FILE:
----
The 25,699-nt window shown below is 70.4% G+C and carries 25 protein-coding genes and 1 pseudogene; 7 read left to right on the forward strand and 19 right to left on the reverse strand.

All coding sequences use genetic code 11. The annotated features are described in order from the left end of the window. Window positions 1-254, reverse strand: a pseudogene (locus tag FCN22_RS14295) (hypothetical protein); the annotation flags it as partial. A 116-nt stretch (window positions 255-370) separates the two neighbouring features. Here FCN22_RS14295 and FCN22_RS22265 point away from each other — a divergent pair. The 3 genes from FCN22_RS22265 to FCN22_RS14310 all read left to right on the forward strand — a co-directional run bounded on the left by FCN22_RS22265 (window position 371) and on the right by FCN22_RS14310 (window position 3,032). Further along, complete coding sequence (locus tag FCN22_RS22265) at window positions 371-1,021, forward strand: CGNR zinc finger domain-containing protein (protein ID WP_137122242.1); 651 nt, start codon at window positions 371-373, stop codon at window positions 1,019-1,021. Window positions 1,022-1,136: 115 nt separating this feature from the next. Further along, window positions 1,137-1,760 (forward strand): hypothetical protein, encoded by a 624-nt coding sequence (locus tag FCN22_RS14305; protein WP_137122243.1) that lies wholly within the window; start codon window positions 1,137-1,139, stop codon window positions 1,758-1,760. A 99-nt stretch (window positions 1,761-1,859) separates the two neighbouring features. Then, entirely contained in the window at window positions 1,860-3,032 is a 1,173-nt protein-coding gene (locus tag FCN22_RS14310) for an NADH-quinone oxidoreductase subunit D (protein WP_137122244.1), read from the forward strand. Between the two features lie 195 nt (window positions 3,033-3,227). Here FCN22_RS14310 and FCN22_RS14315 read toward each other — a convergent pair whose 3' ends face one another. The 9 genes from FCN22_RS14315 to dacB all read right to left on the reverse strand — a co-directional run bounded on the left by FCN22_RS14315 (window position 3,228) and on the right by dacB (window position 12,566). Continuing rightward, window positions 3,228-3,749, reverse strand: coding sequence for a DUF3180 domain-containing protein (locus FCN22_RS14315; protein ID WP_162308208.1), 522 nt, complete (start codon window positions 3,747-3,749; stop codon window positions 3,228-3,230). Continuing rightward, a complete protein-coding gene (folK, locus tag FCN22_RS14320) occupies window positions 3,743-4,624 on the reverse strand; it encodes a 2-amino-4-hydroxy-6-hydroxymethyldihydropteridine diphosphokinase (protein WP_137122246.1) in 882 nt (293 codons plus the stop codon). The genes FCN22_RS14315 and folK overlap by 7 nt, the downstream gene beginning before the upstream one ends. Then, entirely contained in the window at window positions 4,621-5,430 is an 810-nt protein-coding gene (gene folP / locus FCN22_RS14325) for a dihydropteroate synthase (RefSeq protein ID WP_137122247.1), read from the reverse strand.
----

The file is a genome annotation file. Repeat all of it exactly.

The 25,699-nt window shown below is 70.4% G+C and carries 25 protein-coding genes and 1 pseudogene; 7 read left to right on the forward strand and 19 right to left on the reverse strand.

All coding sequences use genetic code 11. The annotated features are described in order from the left end of the window. Window positions 1-254, reverse strand: a pseudogene (locus tag FCN22_RS14295) (hypothetical protein); the annotation flags it as partial. A 116-nt stretch (window positions 255-370) separates the two neighbouring features. Here FCN22_RS14295 and FCN22_RS22265 point away from each other — a divergent pair. The 3 genes from FCN22_RS22265 to FCN22_RS14310 all read left to right on the forward strand — a co-directional run bounded on the left by FCN22_RS22265 (window position 371) and on the right by FCN22_RS14310 (window position 3,032). Further along, complete coding sequence (locus tag FCN22_RS22265) at window positions 371-1,021, forward strand: CGNR zinc finger domain-containing protein (protein ID WP_137122242.1); 651 nt, start codon at window positions 371-373, stop codon at window positions 1,019-1,021. Window positions 1,022-1,136: 115 nt separating this feature from the next. Further along, window positions 1,137-1,760 (forward strand): hypothetical protein, encoded by a 624-nt coding sequence (locus tag FCN22_RS14305; protein WP_137122243.1) that lies wholly within the window; start codon window positions 1,137-1,139, stop codon window positions 1,758-1,760. A 99-nt stretch (window positions 1,761-1,859) separates the two neighbouring features. Then, entirely contained in the window at window positions 1,860-3,032 is a 1,173-nt protein-coding gene (locus tag FCN22_RS14310) for an NADH-quinone oxidoreductase subunit D (protein WP_137122244.1), read from the forward strand. Between the two features lie 195 nt (window positions 3,033-3,227). Here FCN22_RS14310 and FCN22_RS14315 read toward each other — a convergent pair whose 3' ends face one another. The 9 genes from FCN22_RS14315 to dacB all read right to left on the reverse strand — a co-directional run bounded on the left by FCN22_RS14315 (window position 3,228) and on the right by dacB (window position 12,566). Continuing rightward, window positions 3,228-3,749, reverse strand: coding sequence for a DUF3180 domain-containing protein (locus FCN22_RS14315; protein ID WP_162308208.1), 522 nt, complete (start codon window positions 3,747-3,749; stop codon window positions 3,228-3,230). Continuing rightward, a complete protein-coding gene (folK, locus tag FCN22_RS14320) occupies window positions 3,743-4,624 on the reverse strand; it encodes a 2-amino-4-hydroxy-6-hydroxymethyldihydropteridine diphosphokinase (protein WP_137122246.1) in 882 nt (293 codons plus the stop codon). The genes FCN22_RS14315 and folK overlap by 7 nt, the downstream gene beginning before the upstream one ends. Then, entirely contained in the window at window positions 4,621-5,430 is an 810-nt protein-coding gene (gene folP / locus FCN22_RS14325) for a dihydropteroate synthase (RefSeq protein ID WP_137122247.1), read from the reverse strand.